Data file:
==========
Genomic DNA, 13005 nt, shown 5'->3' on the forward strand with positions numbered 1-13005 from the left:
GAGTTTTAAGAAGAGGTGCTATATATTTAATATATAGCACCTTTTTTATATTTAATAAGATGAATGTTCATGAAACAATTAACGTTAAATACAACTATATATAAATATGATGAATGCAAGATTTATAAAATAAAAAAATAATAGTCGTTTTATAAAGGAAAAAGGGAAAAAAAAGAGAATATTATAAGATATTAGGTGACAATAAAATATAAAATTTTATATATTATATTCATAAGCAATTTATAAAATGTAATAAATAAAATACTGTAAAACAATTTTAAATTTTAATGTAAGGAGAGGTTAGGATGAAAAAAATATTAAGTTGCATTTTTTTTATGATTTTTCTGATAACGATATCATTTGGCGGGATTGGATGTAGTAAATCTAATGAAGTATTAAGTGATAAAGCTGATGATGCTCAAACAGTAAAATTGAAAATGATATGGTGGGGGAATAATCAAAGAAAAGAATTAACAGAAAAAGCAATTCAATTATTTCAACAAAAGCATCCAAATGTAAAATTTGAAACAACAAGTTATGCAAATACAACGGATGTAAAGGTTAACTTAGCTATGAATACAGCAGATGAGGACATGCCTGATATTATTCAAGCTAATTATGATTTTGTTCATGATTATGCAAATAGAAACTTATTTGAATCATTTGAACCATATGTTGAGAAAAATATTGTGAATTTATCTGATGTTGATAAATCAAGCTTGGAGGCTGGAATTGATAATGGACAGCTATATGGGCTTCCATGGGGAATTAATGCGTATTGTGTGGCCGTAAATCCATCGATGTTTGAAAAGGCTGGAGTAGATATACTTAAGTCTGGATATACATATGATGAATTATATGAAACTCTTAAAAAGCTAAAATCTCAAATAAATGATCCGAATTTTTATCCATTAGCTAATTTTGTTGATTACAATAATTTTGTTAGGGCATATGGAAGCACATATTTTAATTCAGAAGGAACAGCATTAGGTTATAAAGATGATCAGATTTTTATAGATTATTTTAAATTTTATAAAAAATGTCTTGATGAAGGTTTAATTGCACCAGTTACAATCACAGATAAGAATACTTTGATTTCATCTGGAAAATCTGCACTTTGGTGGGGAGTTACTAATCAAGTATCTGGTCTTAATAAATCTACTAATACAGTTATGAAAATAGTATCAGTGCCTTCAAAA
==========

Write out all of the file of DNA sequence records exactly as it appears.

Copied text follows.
Genomic DNA, 13005 nt, shown 5'->3' on the forward strand with positions numbered 1-13005 from the left:
GAGTTTTAAGAAGAGGTGCTATATATTTAATATATAGCACCTTTTTTATATTTAATAAGATGAATGTTCATGAAACAATTAACGTTAAATACAACTATATATAAATATGATGAATGCAAGATTTATAAAATAAAAAAATAATAGTCGTTTTATAAAGGAAAAAGGGAAAAAAAAGAGAATATTATAAGATATTAGGTGACAATAAAATATAAAATTTTATATATTATATTCATAAGCAATTTATAAAATGTAATAAATAAAATACTGTAAAACAATTTTAAATTTTAATGTAAGGAGAGGTTAGGATGAAAAAAATATTAAGTTGCATTTTTTTTATGATTTTTCTGATAACGATATCATTTGGCGGGATTGGATGTAGTAAATCTAATGAAGTATTAAGTGATAAAGCTGATGATGCTCAAACAGTAAAATTGAAAATGATATGGTGGGGGAATAATCAAAGAAAAGAATTAACAGAAAAAGCAATTCAATTATTTCAACAAAAGCATCCAAATGTAAAATTTGAAACAACAAGTTATGCAAATACAACGGATGTAAAGGTTAACTTAGCTATGAATACAGCAGATGAGGACATGCCTGATATTATTCAAGCTAATTATGATTTTGTTCATGATTATGCAAATAGAAACTTATTTGAATCATTTGAACCATATGTTGAGAAAAATATTGTGAATTTATCTGATGTTGATAAATCAAGCTTGGAGGCTGGAATTGATAATGGACAGCTATATGGGCTTCCATGGGGAATTAATGCGTATTGTGTGGCCGTAAATCCATCGATGTTTGAAAAGGCTGGAGTAGATATACTTAAGTCTGGATATACATATGATGAATTATATGAAACTCTTAAAAAGCTAAAATCTCAAATAAATGATCCGAATTTTTATCCATTAGCTAATTTTGTTGATTACAATAATTTTGTTAGGGCATATGGAAGCACATATTTTAATTCAGAAGGAACAGCATTAGGTTATAAAGATGATCAGATTTTTATAGATTATTTTAAATTTTATAAAAAATGTCTTGATGAAGGTTTAATTGCACCAGTTACAATCACAGATAAGAATACTTTGATTTCATCTGGAAAATCTGCACTTTGGTGGGGAGTTACTAATCAAGTATCTGGTCTTAATAAATCTACTAATACAGTTATGAAAATAGTATCAGTGCCTTCAAAA